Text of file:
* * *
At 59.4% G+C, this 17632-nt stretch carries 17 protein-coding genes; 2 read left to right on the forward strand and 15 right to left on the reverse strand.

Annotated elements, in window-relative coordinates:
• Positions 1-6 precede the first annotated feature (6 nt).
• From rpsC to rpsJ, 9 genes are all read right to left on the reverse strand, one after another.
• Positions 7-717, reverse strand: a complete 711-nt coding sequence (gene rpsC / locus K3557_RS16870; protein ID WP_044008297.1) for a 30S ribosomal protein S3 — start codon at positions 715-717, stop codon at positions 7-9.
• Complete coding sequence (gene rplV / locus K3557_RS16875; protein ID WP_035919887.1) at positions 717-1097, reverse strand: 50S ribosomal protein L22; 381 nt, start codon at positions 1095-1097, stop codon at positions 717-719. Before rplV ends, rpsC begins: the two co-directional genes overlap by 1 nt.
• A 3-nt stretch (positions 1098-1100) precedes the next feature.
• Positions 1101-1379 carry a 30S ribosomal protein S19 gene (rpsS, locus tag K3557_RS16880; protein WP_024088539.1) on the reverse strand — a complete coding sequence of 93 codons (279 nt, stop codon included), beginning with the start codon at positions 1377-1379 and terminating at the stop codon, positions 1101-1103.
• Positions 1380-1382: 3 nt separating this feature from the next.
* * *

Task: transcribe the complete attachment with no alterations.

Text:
At 59.4% G+C, this 17632-nt stretch carries 17 protein-coding genes; 2 read left to right on the forward strand and 15 right to left on the reverse strand.

Annotated elements, in window-relative coordinates:
• Positions 1-6 precede the first annotated feature (6 nt).
• From rpsC to rpsJ, 9 genes are all read right to left on the reverse strand, one after another.
• Positions 7-717, reverse strand: a complete 711-nt coding sequence (gene rpsC / locus K3557_RS16870; protein ID WP_044008297.1) for a 30S ribosomal protein S3 — start codon at positions 715-717, stop codon at positions 7-9.
• Complete coding sequence (gene rplV / locus K3557_RS16875; protein ID WP_035919887.1) at positions 717-1097, reverse strand: 50S ribosomal protein L22; 381 nt, start codon at positions 1095-1097, stop codon at positions 717-719. Before rplV ends, rpsC begins: the two co-directional genes overlap by 1 nt.
• A 3-nt stretch (positions 1098-1100) precedes the next feature.
• Positions 1101-1379 carry a 30S ribosomal protein S19 gene (rpsS, locus tag K3557_RS16880; protein WP_024088539.1) on the reverse strand — a complete coding sequence of 93 codons (279 nt, stop codon included), beginning with the start codon at positions 1377-1379 and terminating at the stop codon, positions 1101-1103.
• Positions 1380-1382: 3 nt separating this feature from the next.